This post was written by Professor Paul Wapner of the Global Environmental Politics (GEP) program and originally appeared on the website of the Washington Geoengineering Consortium, an initiative of the GEP Program.
I shuddered when I put David Keith’s book, A Case for Climate Engineering, on the syllabus. As far as I am concerned, the wisest response to climate change has always been mitigation. We need to stop the buildup of greenhouse gases. Period. Geoengineering represents a turning away from this goal. It seeks to mask the challenge through distraction.
What else is geoengineering than the great distraction? Indeed, its proponents—Keith included—acknowledge this. They recognize that saturating the atmosphere with sulfates, fertilizing the oceans with iron, putting mirrors in space, and so forth will not stop but only hold off the reckoning. They will not halt the buildup of carbon and other greenhouse gases but simply turn away our gaze.
I teach Keith’s work in a freshman seminar titled, “Building a Post-Carbon World.” The course introduces students to climate change and explores various responses. It looks at how the state-system, world economy, and our increasingly global culture both fuel climate change and represent political realms for mobilizing response. The course is a downer experience. One might as well retitled it, “Introduction to Doom,” since it spends lots of time understanding the biophysical straightjacket we presently find ourselves in and cataloguing how climate change is already harming the most vulnerable on the planet and spells adversity for all life in the long run. We slog through various literatures dejected by climate change’s magnitude and the darkness of possible futures. After weeks of depressing news—having examined why states, companies, and ordinary citizens have failed to marshal sufficient political will to mitigate greenhouse gases—we turn to geoengineering. All of a sudden, the classroom becomes animated. Hands start going up asking about the details of shooting sulfates into the atmosphere, the amount of sulfuric acid that would make a difference, the effects of such action on the ozone layer, and so on. Finally, it seems, students see light at the end of a climate tunnel, and awaken to the excitement of finding a way out.
As a professor, I love to see such lit-up eyes. Nothing is more gratifying than engaging students in lively conversation about books that they’ve read and ideas that they think stand as genuine possibilities for improving the world. Teaching about geoengineering, it turns out, is really fun.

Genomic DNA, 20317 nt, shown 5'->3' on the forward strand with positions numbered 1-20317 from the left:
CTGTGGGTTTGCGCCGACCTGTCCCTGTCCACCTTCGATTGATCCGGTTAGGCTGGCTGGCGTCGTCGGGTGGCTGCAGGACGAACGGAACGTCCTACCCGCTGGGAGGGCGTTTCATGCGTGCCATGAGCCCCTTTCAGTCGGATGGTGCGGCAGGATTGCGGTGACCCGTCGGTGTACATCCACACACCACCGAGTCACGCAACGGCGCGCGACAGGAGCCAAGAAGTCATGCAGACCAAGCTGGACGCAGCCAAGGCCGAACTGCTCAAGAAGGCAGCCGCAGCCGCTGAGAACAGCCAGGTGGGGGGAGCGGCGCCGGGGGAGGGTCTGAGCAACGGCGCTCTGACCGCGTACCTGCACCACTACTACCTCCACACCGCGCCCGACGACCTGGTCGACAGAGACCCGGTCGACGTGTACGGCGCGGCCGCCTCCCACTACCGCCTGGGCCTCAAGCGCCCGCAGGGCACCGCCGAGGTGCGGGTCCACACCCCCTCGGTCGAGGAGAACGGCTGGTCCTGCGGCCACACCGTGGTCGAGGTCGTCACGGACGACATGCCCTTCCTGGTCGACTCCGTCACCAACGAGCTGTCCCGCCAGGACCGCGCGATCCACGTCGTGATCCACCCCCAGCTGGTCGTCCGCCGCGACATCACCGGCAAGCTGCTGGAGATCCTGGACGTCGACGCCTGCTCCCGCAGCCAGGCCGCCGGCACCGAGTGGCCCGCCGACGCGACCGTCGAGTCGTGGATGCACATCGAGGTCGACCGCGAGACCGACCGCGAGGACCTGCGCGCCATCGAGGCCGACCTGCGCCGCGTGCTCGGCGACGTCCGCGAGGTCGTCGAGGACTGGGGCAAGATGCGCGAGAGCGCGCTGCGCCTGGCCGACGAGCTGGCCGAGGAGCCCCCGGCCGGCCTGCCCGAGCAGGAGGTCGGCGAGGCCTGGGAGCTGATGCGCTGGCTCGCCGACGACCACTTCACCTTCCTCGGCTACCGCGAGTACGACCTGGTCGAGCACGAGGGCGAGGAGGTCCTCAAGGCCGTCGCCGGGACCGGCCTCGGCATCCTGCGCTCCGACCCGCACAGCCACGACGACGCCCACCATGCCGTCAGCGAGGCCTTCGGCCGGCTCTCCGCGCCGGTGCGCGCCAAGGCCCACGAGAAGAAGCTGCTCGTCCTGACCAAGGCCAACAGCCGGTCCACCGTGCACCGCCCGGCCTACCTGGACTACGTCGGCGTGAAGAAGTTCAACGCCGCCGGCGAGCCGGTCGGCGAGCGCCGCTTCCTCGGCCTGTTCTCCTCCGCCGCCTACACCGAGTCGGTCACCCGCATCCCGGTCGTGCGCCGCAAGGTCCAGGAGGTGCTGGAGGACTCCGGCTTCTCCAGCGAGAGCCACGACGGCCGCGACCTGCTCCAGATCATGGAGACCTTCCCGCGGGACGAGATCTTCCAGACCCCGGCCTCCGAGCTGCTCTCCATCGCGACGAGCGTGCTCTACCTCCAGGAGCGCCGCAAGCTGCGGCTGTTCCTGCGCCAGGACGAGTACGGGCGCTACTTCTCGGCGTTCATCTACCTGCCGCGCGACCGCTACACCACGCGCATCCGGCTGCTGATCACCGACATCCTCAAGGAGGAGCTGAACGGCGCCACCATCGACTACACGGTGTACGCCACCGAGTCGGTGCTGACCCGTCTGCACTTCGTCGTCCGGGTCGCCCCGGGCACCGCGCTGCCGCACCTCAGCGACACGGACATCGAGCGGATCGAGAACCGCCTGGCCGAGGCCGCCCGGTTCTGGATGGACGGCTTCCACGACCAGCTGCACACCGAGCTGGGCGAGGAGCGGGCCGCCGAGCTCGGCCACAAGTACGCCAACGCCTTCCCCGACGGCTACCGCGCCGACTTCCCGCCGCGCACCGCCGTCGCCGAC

Most students supported further research on geoengineering and a little over half supported piloting a small-scale test in some part of the world.
After two weeks of studying various geoengineering scenarios, I took a poll. Most students supported further research on geoengineering and a little over half supported piloting a small-scale test in some part of the world. Keith and others had won. They got their cohort. At least my class, beaten down by the structural and behavior impediments to meaningful mitigation, grabbed onto geoengineering’s promise. They were ready if not willing advocates of altering the biophysics of the planet in the service of climate protection.
I was horrified. What had I done? What had my teaching achieved? I taught Keith’s book alongside Nathaniel Hawthorne’s short story, “The Birthmark.” The story tells of Aylmer, a 19th century scientist, who is riding the wave of the scientific revolution. He marries a woman who is, by his own account, the most beautiful creature alive. Over time, however, he notices that a small birthmark on her cheek compromises her beauty and he becomes obsessed with removing it. He convinces Georgiana, his wife, of the hideousness of the mark and she becomes a willing participant in its removal. On the appointed day, Aylmer gives his wife a potion that is supposed to sap the blood from her cheek but, as it begins to take hold, it works at her entire body since, it turns out, the birthmark is connected to Georgiana’s heart. In the end, Georgiana dies at Aylmer’s hand. Despite Aylmer’s assurances, his science fails. The story is a cautionary tale about scientific hubris and our confidence in remaking the world and ourselves.